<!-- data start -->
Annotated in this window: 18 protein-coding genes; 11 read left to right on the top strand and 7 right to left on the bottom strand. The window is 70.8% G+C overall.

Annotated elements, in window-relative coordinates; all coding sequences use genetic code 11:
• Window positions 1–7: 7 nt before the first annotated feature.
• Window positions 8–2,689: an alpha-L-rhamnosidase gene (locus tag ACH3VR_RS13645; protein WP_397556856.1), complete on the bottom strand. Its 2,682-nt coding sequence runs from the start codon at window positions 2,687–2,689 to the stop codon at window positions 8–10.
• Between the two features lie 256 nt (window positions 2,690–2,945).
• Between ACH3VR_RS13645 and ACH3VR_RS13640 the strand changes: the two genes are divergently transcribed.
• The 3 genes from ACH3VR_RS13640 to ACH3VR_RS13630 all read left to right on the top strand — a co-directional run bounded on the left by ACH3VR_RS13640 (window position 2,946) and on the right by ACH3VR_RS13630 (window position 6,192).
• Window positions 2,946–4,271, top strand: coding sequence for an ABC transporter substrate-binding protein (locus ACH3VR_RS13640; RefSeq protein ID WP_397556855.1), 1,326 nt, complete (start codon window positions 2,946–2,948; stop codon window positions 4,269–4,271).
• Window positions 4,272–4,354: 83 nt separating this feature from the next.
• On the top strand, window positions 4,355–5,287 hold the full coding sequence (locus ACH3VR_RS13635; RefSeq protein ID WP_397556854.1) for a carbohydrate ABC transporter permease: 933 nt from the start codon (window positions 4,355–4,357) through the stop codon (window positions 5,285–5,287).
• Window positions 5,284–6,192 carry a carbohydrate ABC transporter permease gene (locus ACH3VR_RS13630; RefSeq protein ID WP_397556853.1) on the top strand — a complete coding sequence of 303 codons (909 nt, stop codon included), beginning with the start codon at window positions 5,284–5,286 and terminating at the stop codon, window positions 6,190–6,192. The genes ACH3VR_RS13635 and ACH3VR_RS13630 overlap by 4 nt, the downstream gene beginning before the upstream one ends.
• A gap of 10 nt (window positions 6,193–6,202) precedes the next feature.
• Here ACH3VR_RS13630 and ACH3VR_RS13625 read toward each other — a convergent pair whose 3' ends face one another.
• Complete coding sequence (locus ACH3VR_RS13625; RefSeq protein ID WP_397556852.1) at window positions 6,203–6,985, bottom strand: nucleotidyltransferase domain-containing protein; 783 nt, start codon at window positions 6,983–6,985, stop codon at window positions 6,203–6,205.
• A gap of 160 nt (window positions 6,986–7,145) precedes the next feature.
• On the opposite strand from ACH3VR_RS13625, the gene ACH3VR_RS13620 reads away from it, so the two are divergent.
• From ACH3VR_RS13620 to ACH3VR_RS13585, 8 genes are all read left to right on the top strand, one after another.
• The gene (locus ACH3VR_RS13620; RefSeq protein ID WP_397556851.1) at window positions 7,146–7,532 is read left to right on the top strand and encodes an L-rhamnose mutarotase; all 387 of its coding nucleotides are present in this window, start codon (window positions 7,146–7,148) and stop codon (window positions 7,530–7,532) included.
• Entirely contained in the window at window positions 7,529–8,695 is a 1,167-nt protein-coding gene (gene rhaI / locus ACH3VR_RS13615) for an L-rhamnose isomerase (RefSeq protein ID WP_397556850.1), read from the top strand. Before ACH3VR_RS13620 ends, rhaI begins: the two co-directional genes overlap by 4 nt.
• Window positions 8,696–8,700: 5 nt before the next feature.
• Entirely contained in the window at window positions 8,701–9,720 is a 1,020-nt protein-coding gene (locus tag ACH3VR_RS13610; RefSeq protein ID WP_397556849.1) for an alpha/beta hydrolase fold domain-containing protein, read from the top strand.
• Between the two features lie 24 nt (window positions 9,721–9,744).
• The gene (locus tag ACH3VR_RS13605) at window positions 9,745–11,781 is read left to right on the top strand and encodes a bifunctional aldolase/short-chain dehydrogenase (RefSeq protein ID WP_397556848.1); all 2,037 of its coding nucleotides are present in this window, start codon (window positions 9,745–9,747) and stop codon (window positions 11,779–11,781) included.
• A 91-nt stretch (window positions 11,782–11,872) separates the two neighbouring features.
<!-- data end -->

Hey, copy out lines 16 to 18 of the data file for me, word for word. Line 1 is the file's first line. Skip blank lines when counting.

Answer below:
• On the opposite strand from ACH3VR_RS13625, the gene ACH3VR_RS13620 reads away from it, so the two are divergent.
• From ACH3VR_RS13620 to ACH3VR_RS13585, 8 genes are all read left to right on the top strand, one after another.
• The gene (locus ACH3VR_RS13620; RefSeq protein ID WP_397556851.1) at window positions 7,146–7,532 is read left to right on the top strand and encodes an L-rhamnose mutarotase; all 387 of its coding nucleotides are present in this window, start codon (window positions 7,146–7,148) and stop codon (window positions 7,530–7,532) included.